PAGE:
We have a non-harassment policy at the College. Any form of bullying is dealt with immediately and taken seriously. However, it must be said that this happens rarely. If this was happening to a student, parents must say and have faith that it will be handled sensitively and in confidence.
Many many times over the years students have conveyed to the management team that this is the first school they have been in where they are treated fairly by both students and teachers. They finally feel safe.
Yes. Year 11 students are expected to spend about two and a half hours on each subject per week. At Year 12 and Year 13, students spend approximately 4 hours per subject per week. Most students manage to complete a lot of this work during non-contact periods at the College. Some of this time is spent on specific assignments set by the teacher, while some will also be spent on background reading, revision and organising their notes.
This is entirely up to the family. Students are expected to see their teachers to ensure they do not miss any work.
Important Aspects of the School Day
Students come to this college to be responsible and use their time wisely. It is part of our ethos. If a student wishes to waste the time then that is their choice. However, within a number of weeks of starting this will impact on their performance in that they will not receive the grades they desire and their teacher will be talking to their parents or the Dean. It does not take long before students receive considerable work or have tests and these all count. Many students spend hours in the library working or go to specialist rooms such as art or music to do extra work. One other thing that students soon realise is that the more time spent working at school, the more time available at home for sport and other activities.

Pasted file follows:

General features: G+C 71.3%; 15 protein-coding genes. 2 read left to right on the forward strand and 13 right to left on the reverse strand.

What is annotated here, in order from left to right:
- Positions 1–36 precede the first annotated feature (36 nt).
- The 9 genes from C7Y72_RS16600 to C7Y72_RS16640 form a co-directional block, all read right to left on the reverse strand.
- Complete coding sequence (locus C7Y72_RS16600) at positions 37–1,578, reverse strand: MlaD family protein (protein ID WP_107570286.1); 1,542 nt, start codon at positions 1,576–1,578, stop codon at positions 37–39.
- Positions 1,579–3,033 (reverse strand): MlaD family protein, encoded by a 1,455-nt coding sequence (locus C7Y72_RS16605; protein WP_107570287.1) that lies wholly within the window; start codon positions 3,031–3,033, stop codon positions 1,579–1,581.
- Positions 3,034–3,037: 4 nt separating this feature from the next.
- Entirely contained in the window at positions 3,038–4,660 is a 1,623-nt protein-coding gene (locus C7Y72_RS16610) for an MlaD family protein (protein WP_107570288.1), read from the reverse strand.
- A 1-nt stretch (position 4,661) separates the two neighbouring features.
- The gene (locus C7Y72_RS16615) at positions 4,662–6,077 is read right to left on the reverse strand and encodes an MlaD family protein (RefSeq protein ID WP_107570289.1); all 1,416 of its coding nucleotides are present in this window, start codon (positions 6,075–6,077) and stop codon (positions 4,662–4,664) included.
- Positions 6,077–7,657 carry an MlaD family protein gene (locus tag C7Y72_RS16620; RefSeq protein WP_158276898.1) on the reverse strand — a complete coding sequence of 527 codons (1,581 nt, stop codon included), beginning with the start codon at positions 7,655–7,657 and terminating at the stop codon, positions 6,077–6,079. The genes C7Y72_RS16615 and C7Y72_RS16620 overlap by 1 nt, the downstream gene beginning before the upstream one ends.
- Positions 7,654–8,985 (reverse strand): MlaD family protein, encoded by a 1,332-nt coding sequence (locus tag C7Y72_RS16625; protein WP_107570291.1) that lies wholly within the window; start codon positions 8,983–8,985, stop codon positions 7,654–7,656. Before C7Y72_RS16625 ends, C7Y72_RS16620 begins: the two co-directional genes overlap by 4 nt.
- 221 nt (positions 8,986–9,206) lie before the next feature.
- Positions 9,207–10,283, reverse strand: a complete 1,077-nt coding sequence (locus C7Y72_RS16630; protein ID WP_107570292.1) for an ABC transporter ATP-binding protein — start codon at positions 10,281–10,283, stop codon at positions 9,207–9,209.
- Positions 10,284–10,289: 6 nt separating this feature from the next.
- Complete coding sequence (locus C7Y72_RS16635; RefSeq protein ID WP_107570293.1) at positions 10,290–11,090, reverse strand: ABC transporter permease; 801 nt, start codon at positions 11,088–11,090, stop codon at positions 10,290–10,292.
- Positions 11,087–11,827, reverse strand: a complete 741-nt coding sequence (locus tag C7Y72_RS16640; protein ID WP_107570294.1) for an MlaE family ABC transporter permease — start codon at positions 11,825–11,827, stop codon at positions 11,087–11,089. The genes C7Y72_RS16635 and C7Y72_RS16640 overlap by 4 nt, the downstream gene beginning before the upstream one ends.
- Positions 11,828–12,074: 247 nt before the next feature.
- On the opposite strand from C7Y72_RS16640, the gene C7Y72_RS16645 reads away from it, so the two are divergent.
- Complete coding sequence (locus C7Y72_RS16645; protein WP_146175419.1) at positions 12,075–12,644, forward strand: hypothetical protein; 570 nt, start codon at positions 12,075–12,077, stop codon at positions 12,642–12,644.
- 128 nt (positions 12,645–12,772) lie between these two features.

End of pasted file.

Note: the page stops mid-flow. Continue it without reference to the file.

Newsletters are sent out regularly to parents by email. Of course, any parent can contact the college at any time to find out anything. We also send out a publication in paper form called The Tall Poppy twice a year. This highlights all the great things that are happening in the year. The website will also give information.
The College has a zero tolerance in relation to drugs
We have zero tolerance for smoking and are a smoke free campus. Any student even smelling on smoke is sent to the Deputy Principal who is in charge of discipline.
There is very little discipline required on a day-to-day basis. It is not because we are in any way lax. In fact, we expect incredibly high standards in everything we do.
Because we run a strong pastoral care system, students are well-behaved. It would be a busy week if the Deputy Principal had to do more than 10 minutes of discipline and it would not be for any major issue. The Principal has about one or two major issues to deal with per year, if that.
The rules we have are very simple – be on time, be prepared for class, dress appropriately, behave appropriately, meet deadlines and be courteous at all times. These rules are clear and lived every day. Students choose to be at Senior College and it is seldom that they would do anything to jeopardise their place in the College. In short, it is a great environment to teach and learn in. If we want our students to mature and be responsible, then realistic expectations and sound practice must support it.
Yes! Sports teams are organised by students. We have recently had successful soccer, indoor basketball, rugby, cricket, netball, eventing and many more. Other activities include choir, garage band classes, rock bands, individual music classes, drama, two annual school productions, Model United Nations, student art exhibition; supporting worthwhile charities eg. Canteen, FADE, 40 hour famine and School newspaper. Annual overseas trips include a Business Studies trip to Tokyo, New York and London, a Design trip to Melbourne, Language trips to Japan and South America and a History trip to Europe. Lecture series after school and Focus groups at each level (Youth Affairs, supporting charities, Fostering school climate) are other examples of extra-curricular activities available.